CORNISH: The Trump administration has yet to issue rules and regulations that would allow Puerto Rico and other states to get access to the funding that is set aside for it. Has the administration said anything about this? Is this something that you think needs to be discussed?

ISAKSON: Anything that would help us get the money released would help us, and everybody should be doing their job. And I'm doing mine, but I'm not about to start opining on the administration or the executive branch or anybody else not doing theirs. I just know that if there's something out there that they should have done, then the president should get it done and get it done as soon as possible.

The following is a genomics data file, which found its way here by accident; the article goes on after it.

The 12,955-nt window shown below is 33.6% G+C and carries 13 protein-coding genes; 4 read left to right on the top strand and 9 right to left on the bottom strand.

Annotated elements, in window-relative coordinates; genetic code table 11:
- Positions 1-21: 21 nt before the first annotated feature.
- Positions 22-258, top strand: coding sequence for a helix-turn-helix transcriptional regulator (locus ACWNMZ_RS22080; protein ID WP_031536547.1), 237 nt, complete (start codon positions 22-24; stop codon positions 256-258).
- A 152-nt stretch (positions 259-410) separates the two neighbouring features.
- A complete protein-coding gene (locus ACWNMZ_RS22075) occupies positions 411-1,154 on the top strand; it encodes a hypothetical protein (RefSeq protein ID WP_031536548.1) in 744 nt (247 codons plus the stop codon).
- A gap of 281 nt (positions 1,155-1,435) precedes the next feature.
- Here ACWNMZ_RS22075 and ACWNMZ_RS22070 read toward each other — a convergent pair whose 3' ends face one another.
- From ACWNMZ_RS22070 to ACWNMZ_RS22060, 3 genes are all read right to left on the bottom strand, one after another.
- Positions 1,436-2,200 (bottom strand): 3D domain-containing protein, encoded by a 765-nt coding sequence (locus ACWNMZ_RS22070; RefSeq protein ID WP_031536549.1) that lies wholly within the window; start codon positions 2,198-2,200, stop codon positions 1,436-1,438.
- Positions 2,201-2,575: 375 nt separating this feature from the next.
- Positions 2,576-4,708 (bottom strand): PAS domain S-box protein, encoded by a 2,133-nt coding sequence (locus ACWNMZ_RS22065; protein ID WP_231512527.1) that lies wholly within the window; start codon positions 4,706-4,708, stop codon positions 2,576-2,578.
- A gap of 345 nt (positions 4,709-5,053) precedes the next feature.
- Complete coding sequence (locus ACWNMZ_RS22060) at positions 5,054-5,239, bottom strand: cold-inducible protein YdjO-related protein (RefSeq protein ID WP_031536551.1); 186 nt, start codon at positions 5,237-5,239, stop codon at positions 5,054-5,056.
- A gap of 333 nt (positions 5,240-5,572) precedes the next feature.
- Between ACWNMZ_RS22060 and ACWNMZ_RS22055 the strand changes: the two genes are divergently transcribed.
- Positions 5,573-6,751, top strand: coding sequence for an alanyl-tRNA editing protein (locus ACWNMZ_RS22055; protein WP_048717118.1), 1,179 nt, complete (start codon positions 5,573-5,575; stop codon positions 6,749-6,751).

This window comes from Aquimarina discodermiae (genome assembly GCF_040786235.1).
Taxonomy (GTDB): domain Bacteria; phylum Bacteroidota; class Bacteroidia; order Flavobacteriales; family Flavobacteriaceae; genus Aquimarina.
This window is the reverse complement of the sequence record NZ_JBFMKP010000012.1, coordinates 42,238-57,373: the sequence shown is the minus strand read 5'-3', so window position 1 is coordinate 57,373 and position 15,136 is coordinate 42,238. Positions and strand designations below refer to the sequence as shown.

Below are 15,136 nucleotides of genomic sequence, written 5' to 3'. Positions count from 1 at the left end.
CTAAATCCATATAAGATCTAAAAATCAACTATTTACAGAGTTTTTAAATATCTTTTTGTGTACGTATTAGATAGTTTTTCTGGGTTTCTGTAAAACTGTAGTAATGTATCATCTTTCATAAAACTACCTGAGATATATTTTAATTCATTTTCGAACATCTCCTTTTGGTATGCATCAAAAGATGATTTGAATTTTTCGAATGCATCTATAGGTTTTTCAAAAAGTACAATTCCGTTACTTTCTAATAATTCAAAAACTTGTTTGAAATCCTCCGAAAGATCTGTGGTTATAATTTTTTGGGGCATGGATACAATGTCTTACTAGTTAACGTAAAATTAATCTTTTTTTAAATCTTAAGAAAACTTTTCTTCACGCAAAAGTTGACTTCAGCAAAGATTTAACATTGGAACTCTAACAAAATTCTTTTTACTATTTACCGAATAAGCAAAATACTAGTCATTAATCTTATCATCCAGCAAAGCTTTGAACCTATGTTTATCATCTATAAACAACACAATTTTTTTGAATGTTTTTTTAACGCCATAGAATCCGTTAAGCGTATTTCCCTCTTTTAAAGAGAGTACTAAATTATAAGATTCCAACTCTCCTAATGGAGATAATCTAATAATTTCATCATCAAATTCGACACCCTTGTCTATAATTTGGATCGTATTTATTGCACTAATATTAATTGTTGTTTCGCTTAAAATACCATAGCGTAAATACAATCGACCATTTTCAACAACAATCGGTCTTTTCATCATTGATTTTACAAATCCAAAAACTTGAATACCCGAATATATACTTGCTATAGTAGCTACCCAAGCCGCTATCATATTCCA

CORNISH: Well, I ask because the president has been very vocal about what he thinks of leadership in Puerto Rico and that he doesn't believe necessarily that they are handling the funds they get properly. Has this become an obstacle in these negotiations, a political obstacle?

ISAKSON: Well, things like that can become obstacles. I am not saying it is one because I haven't been engaged in that conversation one way or another, and I'm not going to engage myself in this intimate interview on it. All I want to do is one thing. That's my job for the people in my state that are hurting and the states in the other parts the United States that are hurting. As to who to blame or who to call obstructionists or who to call not doing their job, I'm not about to sit there and do that.

CORNISH: Senator Johnny Isakson - he's a Republican from Georgia. Thank you for speaking with ALL THINGS CONSIDERED.

ISAKSON: You betcha. Thank you Transcript provided by NPR, Copyright NPR.